This past Monday, Inauguration Day, I arrived at the White House for a breakfast with President Obama and twelve Silicon Valley leaders.
While seated at a table with these moguls in the West Wing, I had a sudden personal emergency: too much coffee. I'd flown out from San Francisco on a redeye and unwisely hydrated at Starbucks. There was no way to sneak out and relieve myself unnoticed, but I finally had to get up and make a quick dash down the hall, prompting a Secret Service agent to follow me all the way to the men's room.
When I came back the table, the President was finishing a remark to Eric Schmidt of Google. He seemed frustrated with him. There was a pregnant pause after Obama finished his sentence. My hopes of quietly returning to my seat were dashed as my chair caught on the carpet while I struggled to pull it out. All eyes fixed on me! Before I could sit down again, the President asked:
"So, what do you think?"
I had, of course, been out of the room for their conversation, and from the smirk on Obama's face, he must have known it. For a moment, it felt like I was in one of those nightmares where you're late to class and forgot you had a final exam.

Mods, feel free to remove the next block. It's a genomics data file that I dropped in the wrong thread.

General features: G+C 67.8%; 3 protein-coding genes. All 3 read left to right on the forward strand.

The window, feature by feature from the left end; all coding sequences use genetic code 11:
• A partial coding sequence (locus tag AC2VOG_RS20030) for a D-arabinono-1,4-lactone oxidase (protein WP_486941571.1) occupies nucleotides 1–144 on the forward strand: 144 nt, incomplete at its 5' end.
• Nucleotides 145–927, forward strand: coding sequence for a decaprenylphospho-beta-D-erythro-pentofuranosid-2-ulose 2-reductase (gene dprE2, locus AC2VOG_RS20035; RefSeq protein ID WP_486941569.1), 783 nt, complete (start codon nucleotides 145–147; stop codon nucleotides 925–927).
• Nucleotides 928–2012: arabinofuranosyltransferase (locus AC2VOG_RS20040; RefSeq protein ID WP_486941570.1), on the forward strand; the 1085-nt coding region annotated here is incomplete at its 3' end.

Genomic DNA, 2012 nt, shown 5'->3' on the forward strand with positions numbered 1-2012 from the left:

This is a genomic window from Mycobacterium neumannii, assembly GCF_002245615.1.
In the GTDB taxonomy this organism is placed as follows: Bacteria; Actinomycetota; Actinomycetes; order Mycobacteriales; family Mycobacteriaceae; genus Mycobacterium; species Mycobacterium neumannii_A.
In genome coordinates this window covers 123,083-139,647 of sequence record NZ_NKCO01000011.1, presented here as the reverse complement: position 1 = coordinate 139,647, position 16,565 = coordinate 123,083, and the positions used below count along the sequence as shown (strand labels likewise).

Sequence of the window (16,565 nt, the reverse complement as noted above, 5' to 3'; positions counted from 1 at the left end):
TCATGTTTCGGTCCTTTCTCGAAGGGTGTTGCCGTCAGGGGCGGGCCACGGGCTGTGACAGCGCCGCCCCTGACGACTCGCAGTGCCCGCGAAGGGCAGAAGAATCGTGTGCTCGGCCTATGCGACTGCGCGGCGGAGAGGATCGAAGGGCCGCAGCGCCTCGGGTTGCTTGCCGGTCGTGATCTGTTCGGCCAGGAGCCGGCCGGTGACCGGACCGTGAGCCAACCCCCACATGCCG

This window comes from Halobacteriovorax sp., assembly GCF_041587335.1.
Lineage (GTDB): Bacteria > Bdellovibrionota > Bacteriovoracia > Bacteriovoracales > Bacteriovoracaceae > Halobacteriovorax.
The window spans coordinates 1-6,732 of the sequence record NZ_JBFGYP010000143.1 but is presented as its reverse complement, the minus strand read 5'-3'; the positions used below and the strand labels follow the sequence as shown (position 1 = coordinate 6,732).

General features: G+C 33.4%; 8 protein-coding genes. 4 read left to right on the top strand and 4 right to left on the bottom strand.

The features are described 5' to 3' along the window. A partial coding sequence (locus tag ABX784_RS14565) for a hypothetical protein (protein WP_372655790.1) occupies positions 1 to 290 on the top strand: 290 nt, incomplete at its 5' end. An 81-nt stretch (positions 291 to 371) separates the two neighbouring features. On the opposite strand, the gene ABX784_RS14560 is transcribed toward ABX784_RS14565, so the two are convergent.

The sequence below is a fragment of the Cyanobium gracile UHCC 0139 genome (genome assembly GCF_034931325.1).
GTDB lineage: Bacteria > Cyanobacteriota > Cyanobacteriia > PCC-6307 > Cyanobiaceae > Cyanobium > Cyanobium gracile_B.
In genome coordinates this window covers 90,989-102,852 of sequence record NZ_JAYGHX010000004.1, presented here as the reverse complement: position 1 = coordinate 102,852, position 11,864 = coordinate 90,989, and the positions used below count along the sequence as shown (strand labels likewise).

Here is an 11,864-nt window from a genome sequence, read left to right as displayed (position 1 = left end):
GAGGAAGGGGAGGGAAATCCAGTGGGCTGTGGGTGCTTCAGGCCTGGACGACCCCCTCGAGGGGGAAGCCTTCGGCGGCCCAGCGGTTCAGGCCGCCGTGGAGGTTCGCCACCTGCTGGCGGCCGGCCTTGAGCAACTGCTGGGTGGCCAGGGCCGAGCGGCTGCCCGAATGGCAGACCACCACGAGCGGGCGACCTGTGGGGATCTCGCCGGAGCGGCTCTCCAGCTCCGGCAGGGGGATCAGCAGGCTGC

But, I had been thinking all night about what I'd wanted to say at this meeting, and I figured this was my opportunity to say it. I stood for a moment and pointed out the window behind me at the crowds of people swarming in anticipation of the Inauguration.
"When I look out the window this morning and then to all of you around the table, it's clear we are privileged," I began. "But that wasn't always true. Every one of you is self-made. Everyone started out there in the cold. There was no certainty that we'd ever be so cozy in here. None of us imagined this as a child. In fact, I didn't think I was better than the rest, but I did believe I could get better every day. We were all driven to be our best. As I saw in your notes for the Inauguration, Mr. President, we all wanted to 'work harder, learn more and reach higher. This is (still) the land of opportunity.'
Thank you for the opportunity to share some ideas about how to jumpstart growth in America, but the secret isn't here -- it's out there. It's out where we must recruit and invest in 'the people who will build the future' of every organization.
It's Martin Luther King's birthday and the 150th anniversary of the Emancipation Proclamation. The only way to jumpstart growth in America is total engagement of the people -- to emancipate their hearts and souls to realize power doesn't come from the top.
Each of us must emancipate the imagination of our teams and get the hell out of the way. We must give them equal rights to tap their own creativity, get a more practical education and test their own sense of entrepreneurship. Our job is to give them access to tools and resources and accountability so they can be the leaders of their own lives: to write their own futures better than we could ever do for them."
He grinned, shook our hands, and we shuttled to the the Capitol rotunda.